A valuable experience

Arusha, a city located at the foot of Mount Meru in Northern Tanzania, became my home for two months this summer whilst I undertook my fourth year dental elective. I worked with an organisation called Work the World, alongside a team of medics and HIV project workers and spent my time volunteering in several busy dental clinics across the city.

I was kept busy undertaking routine dental treatments on patients who presented with pain or particular concerns regarding their dental health. For the most part my time was spent carrying out extractions and placing temporary fillings; however in the more affluent clinics of the city I was surprised to undertake several root canal and composite veneer treatments.

The equipment available in the clinics varied across the city. Most had sufficient basic hand instruments and a limited range of restorative materials, though local anaesthetic was often used sparingly due to lack of supply, and functioning rotary handpieces were often hard to come by.

The local dentists, however, were able to adapt to almost every situation, utilising the limited equipment available. This was demonstrated to me when a patient presenting with a mandibular fracture was treated by intermaxillary fixation after a swift trip to the local hardware store to buy a coil of telephone wiring!

Dental fluorosis poses a huge problem for the people of Arusha due to water in the region being naturally fluoridated to levels of approximately 3.6mg/L. Skeletal fluorosis is also found in a large proportion of the population due to these high levels. I found the vast majority of the population had evidence of dental fluorosis to some extent, ranging from unsightly staining to extremely brittle/absent enamel resulting in an increased susceptibility to caries.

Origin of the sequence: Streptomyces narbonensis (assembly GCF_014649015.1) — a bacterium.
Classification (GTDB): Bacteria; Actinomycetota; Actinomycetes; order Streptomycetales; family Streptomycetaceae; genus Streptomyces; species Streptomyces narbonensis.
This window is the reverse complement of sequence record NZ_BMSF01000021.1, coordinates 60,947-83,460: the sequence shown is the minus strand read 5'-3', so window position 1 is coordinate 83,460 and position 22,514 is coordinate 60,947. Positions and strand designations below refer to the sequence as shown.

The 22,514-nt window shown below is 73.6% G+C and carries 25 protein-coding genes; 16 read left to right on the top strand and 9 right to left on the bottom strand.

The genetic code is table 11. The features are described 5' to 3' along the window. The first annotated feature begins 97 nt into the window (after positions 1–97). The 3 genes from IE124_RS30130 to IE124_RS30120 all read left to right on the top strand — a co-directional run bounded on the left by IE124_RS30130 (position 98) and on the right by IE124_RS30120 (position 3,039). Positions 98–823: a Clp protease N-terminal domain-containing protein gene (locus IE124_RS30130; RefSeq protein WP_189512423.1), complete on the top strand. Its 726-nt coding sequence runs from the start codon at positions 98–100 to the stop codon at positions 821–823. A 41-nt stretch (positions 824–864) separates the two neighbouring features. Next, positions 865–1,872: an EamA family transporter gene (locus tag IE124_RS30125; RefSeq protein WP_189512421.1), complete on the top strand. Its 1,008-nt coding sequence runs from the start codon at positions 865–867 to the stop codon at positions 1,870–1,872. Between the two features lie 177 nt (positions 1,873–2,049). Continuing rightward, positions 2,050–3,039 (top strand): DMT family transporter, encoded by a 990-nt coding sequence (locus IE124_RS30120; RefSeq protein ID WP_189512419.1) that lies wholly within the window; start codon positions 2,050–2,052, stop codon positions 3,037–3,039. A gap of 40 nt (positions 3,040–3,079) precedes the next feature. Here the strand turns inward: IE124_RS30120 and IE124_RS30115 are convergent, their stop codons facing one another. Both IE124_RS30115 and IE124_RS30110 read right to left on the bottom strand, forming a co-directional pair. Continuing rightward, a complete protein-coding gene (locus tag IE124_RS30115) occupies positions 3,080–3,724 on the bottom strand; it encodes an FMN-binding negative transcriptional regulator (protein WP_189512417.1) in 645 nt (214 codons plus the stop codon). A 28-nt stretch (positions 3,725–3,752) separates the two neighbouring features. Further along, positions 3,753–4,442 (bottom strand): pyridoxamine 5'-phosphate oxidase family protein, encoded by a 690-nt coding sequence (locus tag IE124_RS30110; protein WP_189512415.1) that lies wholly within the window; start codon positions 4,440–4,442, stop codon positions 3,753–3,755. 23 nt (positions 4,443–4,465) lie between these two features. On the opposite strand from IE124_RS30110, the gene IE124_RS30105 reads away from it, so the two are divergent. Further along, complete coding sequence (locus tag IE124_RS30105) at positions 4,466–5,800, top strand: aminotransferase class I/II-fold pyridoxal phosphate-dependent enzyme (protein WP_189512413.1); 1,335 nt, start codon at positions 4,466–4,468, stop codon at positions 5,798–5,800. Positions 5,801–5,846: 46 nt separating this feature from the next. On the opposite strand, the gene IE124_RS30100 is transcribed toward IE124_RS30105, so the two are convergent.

National dish

Traditional Tanzania diet is largely based on starchy foods such as beans, rice and the country’s national dish ‘ugali’ (stiff dough created from maize flour). However, largely due to the increasing availability of carbonated sugary drinks, sugar intake amongst certain groups of the Tanzanian population appears to be rising. Coupled with severe dental fluorosis, this appears to be having a negative effect on dental health.

As well as gaining valuable experience treating patients in the city, I was also given the opportunity to visit the Paradiso Children’s Home, an orphanage in the city. The home is run by an elderly couple and the number of children in their care is increasing rapidly year on year, stretching their limited finances to breaking point.

Communication was challenging, though our team visited frequently to play with the children, relieving the physical burden on the couple for a few hours a day. By means of drawings and actions, our team were even able to give the children some tooth brushing instructions!

At weekends the team and I were able to take time out from our placements to explore the region. We experienced the Maasai (tribal) culture at first hand, witnessed the spectacular scenery of the Ngorongoro Crater and Serengeti, and of course saw an incredible array of wildlife on safari in Tanzania’s numerous national parks.

All in all, my time in Arusha was hugely rewarding. The upbeat outlook of the local community and the resident dental team’s enthusiastic hard-working attitude was truly inspirational.

I hope to go back to Tanzania in the next couple of years in order to help out in a few of the dental clinics – I’m already counting down the days until I return!

Sarah Armstrong is a fifth-year student in dental surgery at Newcastle Dental School.

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